A Distant Cousin
By Izzy

Dormé was not nearly so emotional as Versé, so her keeping a stiff upper lip all through the break with the Republic, and therefore with Palpatine, who chose his position over his planet, was not exactly a surprise. But when Padmé considered the reaction of the Excenil family to the abandoning of the Republic, or more specifically, of its leader, she did find it surprising that none of them had heard so much of a peep out of Dormé’s family. It was the Costil name, after all, that Palpatine had grown up bearing.

“How closely are you related to him anyway?” she asked her handmaiden when their ship was in hyperspace, and the two of them sat with Cordé, Versé, and Jar Jar.

“Who?” asked Dormé.

“Palpatine. I remember he said something about you being a distant cousin of his.”

“Sometimes I think that’s the case for all Costils, even if they're siblings. We’re that kind of political family. Did you know Sabé’s husband is a member of the family too, on his mother’s side? I bet you didn’t; I doubt he cared to mention it. Though in our case it’s actually true; he’s my third cousin twice removed.”

“So the Costils, unlike the Excenils, don’t really care if one of their own is stranded?” Cordé asked.

“But how much has he helped them?” pointed out Versé. “I think the real reason my family’s in such a snit is because this is going to cost them most of their power.”

“But Rabé no liking politics,” Jar Jar pointed out. “So why sheesa sayin bye-bye?”

“I don’t know,” said Padmé softly. She’d been wondering that herself. Had Rabé simply given into her relatives’ pressure?

“I doubt Palpatine’s helped the Costils much,” said Dormé. “His part of the family has been even more distant since his grandmother married a bit too low.”

“Low?” repeated Cordé, and Jar Jar looked confused too. But Versé obviously understood, and Padmé too had spent long enough amoung members of the political clans of Naboo to understand as well.

“Well, it’s not such a big deal now, because things have changed over the past century, but at the time of the marriage, someone like Supé Costil, as she was called, had to marry someone either rich or high-ranking, and preferably both. But first she waited until she was over 25 to marry, and then she ran off with a peasant boy. I don’t remember his name-Rorerrie, or something like that. The scandal was so bad he turned up murdered two months later.”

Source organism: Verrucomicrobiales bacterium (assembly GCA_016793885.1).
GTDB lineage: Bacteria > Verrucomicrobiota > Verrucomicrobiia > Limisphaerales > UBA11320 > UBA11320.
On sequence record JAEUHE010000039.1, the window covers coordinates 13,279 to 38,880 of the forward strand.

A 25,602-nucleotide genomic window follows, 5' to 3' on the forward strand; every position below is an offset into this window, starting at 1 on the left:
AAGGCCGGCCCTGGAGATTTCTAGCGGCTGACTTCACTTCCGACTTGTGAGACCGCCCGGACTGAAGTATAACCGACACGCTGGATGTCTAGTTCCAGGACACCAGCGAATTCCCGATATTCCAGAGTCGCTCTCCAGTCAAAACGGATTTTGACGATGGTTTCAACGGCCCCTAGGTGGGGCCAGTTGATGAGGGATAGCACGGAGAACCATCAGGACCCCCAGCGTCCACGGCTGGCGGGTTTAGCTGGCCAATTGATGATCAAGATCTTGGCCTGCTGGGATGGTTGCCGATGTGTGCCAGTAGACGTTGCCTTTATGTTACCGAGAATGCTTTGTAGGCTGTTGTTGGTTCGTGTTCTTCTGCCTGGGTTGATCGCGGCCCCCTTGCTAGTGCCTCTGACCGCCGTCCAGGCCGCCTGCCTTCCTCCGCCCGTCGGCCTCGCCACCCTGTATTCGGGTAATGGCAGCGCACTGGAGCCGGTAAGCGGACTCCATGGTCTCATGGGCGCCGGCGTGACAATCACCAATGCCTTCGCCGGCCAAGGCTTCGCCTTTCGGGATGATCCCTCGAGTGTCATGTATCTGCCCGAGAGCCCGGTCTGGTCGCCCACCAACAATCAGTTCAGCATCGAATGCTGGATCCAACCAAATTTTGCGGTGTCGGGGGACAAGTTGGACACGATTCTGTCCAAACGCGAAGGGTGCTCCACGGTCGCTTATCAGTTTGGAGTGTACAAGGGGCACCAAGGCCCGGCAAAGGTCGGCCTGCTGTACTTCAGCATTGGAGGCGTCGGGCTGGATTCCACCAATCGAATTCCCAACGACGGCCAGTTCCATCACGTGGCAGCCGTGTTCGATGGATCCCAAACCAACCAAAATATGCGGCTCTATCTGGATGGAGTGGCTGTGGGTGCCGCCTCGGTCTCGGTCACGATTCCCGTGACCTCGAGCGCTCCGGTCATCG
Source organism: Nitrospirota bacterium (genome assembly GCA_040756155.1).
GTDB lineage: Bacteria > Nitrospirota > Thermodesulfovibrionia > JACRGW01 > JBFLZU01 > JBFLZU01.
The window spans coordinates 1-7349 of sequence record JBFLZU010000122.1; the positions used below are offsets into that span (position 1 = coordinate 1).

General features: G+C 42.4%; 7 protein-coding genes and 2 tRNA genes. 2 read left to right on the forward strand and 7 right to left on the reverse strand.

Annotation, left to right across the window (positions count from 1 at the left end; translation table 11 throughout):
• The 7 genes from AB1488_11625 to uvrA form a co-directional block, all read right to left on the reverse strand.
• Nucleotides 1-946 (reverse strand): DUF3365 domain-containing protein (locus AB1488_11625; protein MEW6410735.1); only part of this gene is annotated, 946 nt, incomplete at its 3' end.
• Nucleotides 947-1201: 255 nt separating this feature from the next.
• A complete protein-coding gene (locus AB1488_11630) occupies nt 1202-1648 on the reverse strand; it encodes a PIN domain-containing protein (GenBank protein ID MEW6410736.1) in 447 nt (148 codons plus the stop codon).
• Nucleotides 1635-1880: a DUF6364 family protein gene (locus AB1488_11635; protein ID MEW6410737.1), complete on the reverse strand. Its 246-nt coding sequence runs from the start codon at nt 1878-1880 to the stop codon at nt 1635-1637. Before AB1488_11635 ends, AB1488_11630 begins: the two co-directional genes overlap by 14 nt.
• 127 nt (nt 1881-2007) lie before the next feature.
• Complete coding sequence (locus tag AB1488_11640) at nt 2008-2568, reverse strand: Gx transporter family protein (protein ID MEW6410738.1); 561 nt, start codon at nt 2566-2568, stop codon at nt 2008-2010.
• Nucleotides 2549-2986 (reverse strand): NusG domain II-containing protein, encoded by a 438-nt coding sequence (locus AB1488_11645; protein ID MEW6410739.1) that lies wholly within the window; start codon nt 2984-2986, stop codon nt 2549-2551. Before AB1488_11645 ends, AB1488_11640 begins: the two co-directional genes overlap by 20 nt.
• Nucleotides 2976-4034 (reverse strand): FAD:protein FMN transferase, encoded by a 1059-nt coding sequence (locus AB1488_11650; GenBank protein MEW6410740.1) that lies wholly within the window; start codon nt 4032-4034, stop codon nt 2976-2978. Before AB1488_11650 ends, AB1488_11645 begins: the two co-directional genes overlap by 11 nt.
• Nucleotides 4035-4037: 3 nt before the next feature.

“I take it the murderer was never found,” Versé commented dryly. Cordé look horrified.

“Of course not. That kind of thing was all too common then. And I wish I could say it no longer goes on at all.”

“There has to be less of it now, though,” Padmé protested. “It’s not as easy as it once was.”

“No, but still...”

There was silence for a moment, but then Versé broke it with, "Keep going, Dormé. I'm finding this story very interesting, as you can guess."

Dormé continued, “Anyway, it turned out the family, when you consider what their hopes were, had pretty much acted too late; Supé was already pregnant with Palpatine’s father, who did redeem himself with a strong political career, and of course marriage to a woman of the Excenil family. In fact, all might have been well if the second murder hadn’t happened.”

“Second murder? Who?” demanded Padmé.

“Supé Costil, of course. Though it’s a bit odd, how that happened.”

“How?” demanded Cordé and Jar Jar together.

“It happened when Palpatine was twenty, and he was visiting her at the time. They went walked together just outside Theed one evening, and the next morning she was found dead with a knife in her chest and he was found unconscious next to her. He accused his father’s cousin of the murder-that she'd never remarried hadn't pleased the family either.”

“But surely if he was intending to kill her he would have done so long ago,” said Versé.

“Not only that, but he had an alibi supported by more than enough people that he was acquitted. I think he must have been innocent; after seeing his grandmother murdered, it should be hardly surprising that Palpatine’s memory might play tricks on him; I think his accounts of the murder were contradictory too. He may well truly believe Amro Costil killed her to this day. Especially since his parents were eventually murdered too.”

“I heard about that,” said Cordé. “It happened right after the invasion, didn’t it?”

Padmé nodded, and Versé said, “I watched my own family deal with that; I might not have been very old but I was old enough to pay attention. Obviously some members of the Costil family came under suspicion, but there wasn’t any true evidence against any of them. Or anyone else. And it was thoroughly investigated, so if the Costils killed them, I think we would know. We still don’t know what happened.”

“Poor man,” Padmé mused, and Jar Jar made a noise in agreement. “To lose that many family members in that way. I suppose that’s why he chose to stay on Coruscant now. He may still love Naboo, but he has to stay away from a few too many of its inhabitants.”

“Wow,” said Cordé. “Well, after hearing all this, I’m glad I come from an innocent bourgeoisie family. Oh dear, Padmé, what kind of life have you doomed your two nieces to?”